The former Obama White House chief of staff, former Clinton Secretary of Commerce, and the son & brother of two Chicago mayors has this to say about the gun violence in our fair city's crime ridden neighborhoods
We keep thinking that Chicago's gun violence can't get worse, and then it does. Three children killed in four days in February. Nearly 100 gun deaths already this year, after 766 last year. The latest? Chicago gangs are increasingly using high-powered rifles to maim and kill each other (and innocent bystanders, too, of course). As the Chicago Tribune reports, police say rifles are increasingly becoming popular because, well, "they are deadlier." "Rifle bullets can tear through cars and other obstacles, including standard-issue bulletproof vests worn by Chicago police," the Tribune reports.He mentions solutions such as mandatory minimums for those who carry firearms without a permit. Also give police leeway to stop and search suspect without setting any racial profiling triggers. Essentially we're talking about stop and frisk with that which Daley noted:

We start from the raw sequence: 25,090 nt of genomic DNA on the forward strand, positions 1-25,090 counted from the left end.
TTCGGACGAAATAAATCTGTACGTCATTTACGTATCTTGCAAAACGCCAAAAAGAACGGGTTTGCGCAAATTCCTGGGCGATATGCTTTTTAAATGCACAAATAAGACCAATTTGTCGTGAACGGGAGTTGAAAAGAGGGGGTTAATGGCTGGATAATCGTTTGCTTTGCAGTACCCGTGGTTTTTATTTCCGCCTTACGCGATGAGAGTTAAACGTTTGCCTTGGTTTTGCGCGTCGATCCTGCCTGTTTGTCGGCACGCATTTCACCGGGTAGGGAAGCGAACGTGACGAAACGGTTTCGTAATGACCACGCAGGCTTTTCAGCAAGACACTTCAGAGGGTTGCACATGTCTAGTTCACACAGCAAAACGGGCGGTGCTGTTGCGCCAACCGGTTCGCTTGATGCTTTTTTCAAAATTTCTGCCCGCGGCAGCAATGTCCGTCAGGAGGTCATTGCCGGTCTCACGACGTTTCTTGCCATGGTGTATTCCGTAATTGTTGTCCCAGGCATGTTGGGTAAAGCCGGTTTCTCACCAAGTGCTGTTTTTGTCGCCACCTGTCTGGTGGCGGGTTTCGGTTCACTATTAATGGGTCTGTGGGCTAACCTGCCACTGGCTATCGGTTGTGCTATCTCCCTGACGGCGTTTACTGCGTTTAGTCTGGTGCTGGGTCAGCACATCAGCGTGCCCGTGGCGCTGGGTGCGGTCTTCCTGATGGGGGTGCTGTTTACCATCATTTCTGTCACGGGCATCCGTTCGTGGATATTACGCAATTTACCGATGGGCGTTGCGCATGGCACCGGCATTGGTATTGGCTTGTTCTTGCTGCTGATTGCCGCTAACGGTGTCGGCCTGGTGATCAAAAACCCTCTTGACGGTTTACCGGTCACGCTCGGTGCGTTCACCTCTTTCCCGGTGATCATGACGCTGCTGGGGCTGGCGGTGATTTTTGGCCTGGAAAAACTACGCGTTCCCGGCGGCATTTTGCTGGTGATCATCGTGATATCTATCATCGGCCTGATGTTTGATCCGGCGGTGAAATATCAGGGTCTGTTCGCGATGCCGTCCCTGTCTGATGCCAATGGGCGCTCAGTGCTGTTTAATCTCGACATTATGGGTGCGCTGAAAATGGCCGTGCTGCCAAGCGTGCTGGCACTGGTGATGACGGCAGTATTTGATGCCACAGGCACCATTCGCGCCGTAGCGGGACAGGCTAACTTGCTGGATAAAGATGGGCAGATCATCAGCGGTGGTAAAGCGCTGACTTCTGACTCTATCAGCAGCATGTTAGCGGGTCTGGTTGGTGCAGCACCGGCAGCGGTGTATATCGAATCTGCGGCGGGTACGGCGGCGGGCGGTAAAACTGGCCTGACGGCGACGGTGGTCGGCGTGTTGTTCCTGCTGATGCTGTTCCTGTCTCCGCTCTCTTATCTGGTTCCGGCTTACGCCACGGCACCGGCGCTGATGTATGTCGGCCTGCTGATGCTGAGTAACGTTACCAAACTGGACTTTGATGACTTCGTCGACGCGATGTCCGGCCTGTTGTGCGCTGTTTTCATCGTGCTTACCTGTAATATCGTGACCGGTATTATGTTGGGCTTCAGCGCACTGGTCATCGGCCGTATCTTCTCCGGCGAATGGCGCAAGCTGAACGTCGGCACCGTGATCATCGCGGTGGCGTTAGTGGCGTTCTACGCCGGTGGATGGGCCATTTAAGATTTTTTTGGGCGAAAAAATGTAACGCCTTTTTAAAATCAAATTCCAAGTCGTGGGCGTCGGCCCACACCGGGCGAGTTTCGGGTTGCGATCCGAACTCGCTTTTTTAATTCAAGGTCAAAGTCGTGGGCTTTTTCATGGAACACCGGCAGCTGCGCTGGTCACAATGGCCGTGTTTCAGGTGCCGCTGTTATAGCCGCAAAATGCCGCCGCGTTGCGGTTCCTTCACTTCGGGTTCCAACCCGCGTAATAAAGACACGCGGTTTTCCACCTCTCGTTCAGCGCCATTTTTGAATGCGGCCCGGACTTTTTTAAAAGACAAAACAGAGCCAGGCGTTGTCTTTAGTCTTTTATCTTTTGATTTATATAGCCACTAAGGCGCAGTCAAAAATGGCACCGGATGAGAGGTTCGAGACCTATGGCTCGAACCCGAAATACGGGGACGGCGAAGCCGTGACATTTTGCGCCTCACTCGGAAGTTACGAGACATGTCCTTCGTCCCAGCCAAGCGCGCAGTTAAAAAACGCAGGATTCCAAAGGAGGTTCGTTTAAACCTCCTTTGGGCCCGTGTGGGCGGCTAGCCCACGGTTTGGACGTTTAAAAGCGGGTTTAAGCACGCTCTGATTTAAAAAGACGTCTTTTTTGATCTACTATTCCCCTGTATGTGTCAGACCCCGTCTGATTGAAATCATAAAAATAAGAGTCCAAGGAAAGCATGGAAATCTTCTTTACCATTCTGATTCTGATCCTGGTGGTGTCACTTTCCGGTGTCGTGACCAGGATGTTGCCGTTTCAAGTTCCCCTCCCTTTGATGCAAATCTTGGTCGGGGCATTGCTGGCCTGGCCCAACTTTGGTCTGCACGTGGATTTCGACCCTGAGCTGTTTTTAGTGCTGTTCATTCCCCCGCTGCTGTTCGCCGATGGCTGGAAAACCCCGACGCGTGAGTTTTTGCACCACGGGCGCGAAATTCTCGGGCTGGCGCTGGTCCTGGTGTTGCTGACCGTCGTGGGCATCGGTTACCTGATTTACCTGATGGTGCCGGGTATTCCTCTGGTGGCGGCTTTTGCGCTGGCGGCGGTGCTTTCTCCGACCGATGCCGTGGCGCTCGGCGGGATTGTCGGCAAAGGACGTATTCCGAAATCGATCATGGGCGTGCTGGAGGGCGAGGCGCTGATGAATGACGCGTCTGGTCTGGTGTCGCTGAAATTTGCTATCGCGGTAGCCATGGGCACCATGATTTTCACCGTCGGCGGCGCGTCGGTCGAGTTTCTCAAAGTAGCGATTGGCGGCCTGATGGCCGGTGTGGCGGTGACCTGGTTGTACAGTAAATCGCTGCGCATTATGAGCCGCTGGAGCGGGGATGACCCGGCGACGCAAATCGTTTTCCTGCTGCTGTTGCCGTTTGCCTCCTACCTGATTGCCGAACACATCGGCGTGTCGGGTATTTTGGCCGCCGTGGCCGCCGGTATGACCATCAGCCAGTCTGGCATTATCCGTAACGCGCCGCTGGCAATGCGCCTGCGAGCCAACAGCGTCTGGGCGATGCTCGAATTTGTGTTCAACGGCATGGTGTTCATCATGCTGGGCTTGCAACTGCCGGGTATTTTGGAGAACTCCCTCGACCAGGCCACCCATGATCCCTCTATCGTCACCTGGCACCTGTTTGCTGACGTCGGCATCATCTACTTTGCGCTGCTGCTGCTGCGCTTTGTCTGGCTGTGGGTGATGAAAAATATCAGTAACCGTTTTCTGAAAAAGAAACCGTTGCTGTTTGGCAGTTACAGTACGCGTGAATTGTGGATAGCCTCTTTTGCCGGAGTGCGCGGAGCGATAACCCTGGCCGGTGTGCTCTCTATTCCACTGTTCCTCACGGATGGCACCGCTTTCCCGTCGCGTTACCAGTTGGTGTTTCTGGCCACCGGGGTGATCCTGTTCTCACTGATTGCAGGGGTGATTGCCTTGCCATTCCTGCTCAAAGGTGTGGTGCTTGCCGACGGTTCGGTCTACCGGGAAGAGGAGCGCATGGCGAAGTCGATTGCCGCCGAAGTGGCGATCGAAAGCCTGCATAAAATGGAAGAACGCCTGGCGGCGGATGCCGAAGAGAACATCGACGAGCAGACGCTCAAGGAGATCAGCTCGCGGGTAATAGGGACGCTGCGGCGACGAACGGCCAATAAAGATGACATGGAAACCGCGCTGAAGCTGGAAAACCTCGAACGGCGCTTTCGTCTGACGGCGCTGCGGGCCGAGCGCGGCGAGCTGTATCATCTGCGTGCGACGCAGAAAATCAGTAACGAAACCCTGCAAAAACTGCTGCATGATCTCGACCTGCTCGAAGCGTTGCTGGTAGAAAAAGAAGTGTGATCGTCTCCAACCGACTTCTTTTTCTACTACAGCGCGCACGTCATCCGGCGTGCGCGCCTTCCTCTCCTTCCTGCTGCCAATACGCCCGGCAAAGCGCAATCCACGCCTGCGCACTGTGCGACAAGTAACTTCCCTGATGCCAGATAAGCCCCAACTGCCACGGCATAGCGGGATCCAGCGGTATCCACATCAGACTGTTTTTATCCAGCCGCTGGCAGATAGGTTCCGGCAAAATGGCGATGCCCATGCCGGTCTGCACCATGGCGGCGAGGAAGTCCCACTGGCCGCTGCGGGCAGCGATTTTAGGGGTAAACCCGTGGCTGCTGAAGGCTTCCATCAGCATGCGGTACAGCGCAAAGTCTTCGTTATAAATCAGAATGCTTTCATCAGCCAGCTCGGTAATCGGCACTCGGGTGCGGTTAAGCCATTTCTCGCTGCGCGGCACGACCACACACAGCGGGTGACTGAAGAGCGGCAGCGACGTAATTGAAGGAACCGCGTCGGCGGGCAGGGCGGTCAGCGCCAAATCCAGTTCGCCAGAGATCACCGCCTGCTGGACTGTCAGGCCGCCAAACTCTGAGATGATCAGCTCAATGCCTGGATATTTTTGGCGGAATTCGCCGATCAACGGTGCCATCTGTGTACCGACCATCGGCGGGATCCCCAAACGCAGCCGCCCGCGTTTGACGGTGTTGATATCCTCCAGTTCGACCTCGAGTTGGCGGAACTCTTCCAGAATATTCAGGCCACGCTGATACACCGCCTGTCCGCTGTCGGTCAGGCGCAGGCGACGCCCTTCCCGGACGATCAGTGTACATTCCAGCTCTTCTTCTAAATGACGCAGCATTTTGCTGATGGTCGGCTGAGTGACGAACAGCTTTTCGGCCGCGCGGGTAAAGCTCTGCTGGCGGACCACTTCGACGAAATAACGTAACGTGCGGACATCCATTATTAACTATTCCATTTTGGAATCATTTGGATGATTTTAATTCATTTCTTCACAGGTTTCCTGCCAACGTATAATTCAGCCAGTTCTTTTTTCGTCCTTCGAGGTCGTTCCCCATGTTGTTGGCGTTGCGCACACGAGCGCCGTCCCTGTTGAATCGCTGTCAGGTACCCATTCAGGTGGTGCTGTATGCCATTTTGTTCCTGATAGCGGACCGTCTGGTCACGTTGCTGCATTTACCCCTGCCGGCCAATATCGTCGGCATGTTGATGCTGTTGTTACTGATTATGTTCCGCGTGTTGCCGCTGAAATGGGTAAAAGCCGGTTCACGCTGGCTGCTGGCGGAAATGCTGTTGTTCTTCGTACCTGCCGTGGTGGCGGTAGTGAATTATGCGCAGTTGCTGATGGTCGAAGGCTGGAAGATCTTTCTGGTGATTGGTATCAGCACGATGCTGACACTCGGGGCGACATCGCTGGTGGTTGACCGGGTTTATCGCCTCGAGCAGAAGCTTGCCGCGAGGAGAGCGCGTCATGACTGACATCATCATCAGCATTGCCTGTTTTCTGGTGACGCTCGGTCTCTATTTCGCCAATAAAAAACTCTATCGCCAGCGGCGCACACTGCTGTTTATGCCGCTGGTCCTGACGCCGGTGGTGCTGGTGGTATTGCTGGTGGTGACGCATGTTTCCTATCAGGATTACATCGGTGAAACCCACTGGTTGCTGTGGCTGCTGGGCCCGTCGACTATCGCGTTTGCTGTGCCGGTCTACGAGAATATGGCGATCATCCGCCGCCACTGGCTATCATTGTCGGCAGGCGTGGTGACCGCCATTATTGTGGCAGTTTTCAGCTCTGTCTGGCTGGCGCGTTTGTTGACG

If foreign terrorists had infiltrated Chicago to commit this mayhem, is there any doubt that the country would be at war? Why, then, are we wringing our hands but taking so little meaningful action when it's Chicago residents killing each other?
Many people wrongly believe a federal judge in New York City ruled that stop-and-frisk policies are unconstitutional. In fact, the judge specifically said such tactics can be legal if they don't amount to racial profiling.And of course the next step is to establish better relationships between police and citizens especially in those minority communities affected by gun violence. Regardless something needs to change and we can't have innocent people living in a virtual war zone in this world class city.
A study of New York City's stop-and-frisk policy, published last year in a Columbia Public Law Research Paper, concluded that targeted police stops "based on probable cause or (indications) of actual crime" were associated with "significant crime reductions."